The British offered him the services of any ICS officer
he chose. Das declined and won the right to appoint his
own official. He then picked a bright young 27 year old
as the commissioner. He was none other than Subhash Chandra
story did not end there. Bose did an outstanding job as
the city administrator and gained wide recognition in a
few months. Several months later, he was arrested as a suspected
terrorist and detained in Alipore Jail. CR Das again insisted
that Bose did a great job, the charges against him were
unrelated to his work as the city official, and the elected
local government could not be denied his services. Amazingly,
the colonial government relented, and directed that Bose
should continue as the commissioner even while in custody!
Files were sent to him in jail, and his orders were carried
out. This extraordinary practice continued until Bose was
exiled to Mandalay in Burma. Bose went on to become Mayor
of Calcutta in 1930, and later Congress President in 1938
hesitates to recount this story for fear of giving ideas
to our political and bureaucratic masters who, based on
this precedent, might insist on continuing in office when
jailed for bribery or murder! But the episode does illustrate
the strength of local governments even during colonial days.
Today, even a 'B' grade municipality has no authority to
appoint its own civil servants, or enforce accountability.
friend in the suburbs of Chicago told me that he pays $8000
per year as school tax to his county. Once there is a clear
link between taxes paid and services rendered, tax-payers
will demand better quality services and hold public officials
to account. In the absence of such a link between taxes
and services and because most public services are of appalling
quality, our tax compliance is low and resistance to taxation
republic is judged not by the pomp and pageantry, nor by
the display of power on state occasions. The quality of
water supply, access to public health, functioning of schools,
adequacy of storm water drains, sewerage and sanitary facilities,
and traffic regulation and order on the streets - these
determine the greatness of a republic. Thanks to over- centralization,
most public expenditure goes down the drain. The services
and public goods we get do not account for even a fraction
of the total public expenditure. All the basic ameneties
and services that make life worth living are in a state
of disrepair. Look at education, health care, water supply,
drainage, roads and myriad other public services. As a rule,
if we can afford we choose private alternatives - like in
education and health care, we opt for them at high cost.
Where private goods are not possible, like roads and drains,
we suffer in silence and fume in impotent anger.
link between our taxes paid and services rendered is non-existent.
No wonder, we all made tax evasion and avoidance a highly
creative national pastime!
are those who argue that local people do not have enough
knowledge or skills, and local governments tend to be corrupt.
When the British argued that we were not fit for freedom,
our leaders pointed out that good government was no substitute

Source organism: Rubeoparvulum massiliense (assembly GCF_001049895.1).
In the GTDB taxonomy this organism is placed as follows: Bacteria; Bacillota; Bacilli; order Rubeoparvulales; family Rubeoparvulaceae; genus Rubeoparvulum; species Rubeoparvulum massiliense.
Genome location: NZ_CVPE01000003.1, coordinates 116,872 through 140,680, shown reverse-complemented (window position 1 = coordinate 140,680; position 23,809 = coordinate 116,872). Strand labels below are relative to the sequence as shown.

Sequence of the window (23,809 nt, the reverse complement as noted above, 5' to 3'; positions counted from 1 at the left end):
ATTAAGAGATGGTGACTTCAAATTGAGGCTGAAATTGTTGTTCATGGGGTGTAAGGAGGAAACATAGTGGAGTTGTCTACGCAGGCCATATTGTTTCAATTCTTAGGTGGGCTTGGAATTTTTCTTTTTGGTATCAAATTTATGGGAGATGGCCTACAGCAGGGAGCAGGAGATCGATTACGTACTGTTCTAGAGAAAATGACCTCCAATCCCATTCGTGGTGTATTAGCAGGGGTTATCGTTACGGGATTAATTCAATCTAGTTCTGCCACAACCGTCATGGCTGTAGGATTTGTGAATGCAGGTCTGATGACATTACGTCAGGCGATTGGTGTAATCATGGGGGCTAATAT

to self-government. They had to grudgingly admit that the
British did give good government, and yet we fought for
our freedom. Today, centralized government has become a
repository of corruption, incompetence and misgovernance.
What we have in the name of governance is constitutional
brigandage and legal plunder. The struggle today is plainly
between centralized bad government and local self government.
notion that citizens have no capacity to understand their
self-interest and are incapable of taking charge of their
own lives at local level is absurd in a democracy. And yet,
we extol the virtues and wisdom of voters when they exercise
their franchise in electing state and national governments.
Many of us admire China's rapid economic growth in recent
years. But we often ignore the fact that the employment
and exports in China are powered by the millions of town
and village enterprises (TVEs) with the support and active
participation of local governments. One of the ironies of
contemporary history is authoritarian and communist China
is far more decentralized than liberal democratic India!
is true that locally elected governments are likely to be
as decent or corrupt as centralized governments. There is
no greater morality in municipal governments. But as the
government is local, and people understand the links between
their vote and public good, and taxes and services, they
will assert to hold the government to account and improve
the quality of our democracy.
April 5, 2002, Prime Minister Vajpayee and Opposition leader
Sonia Gandhi addressed the Panchayat sammelan, and both
promised to amend the constitution and make it mandatory
for states to transfer powers, functions and resources to
local governments. As the Urdu saying goes, if Bibi and
Miyan both seek the marriage, then who is the Kazi to stop
it? It is time that ruling coalition and opposition delivered
on their promise and allowed little republics to flourish
all over. Only then will fruits of freedom reach our people,
and our national holidays will be occasions for genuine
celebration, instead of meaningless rituals.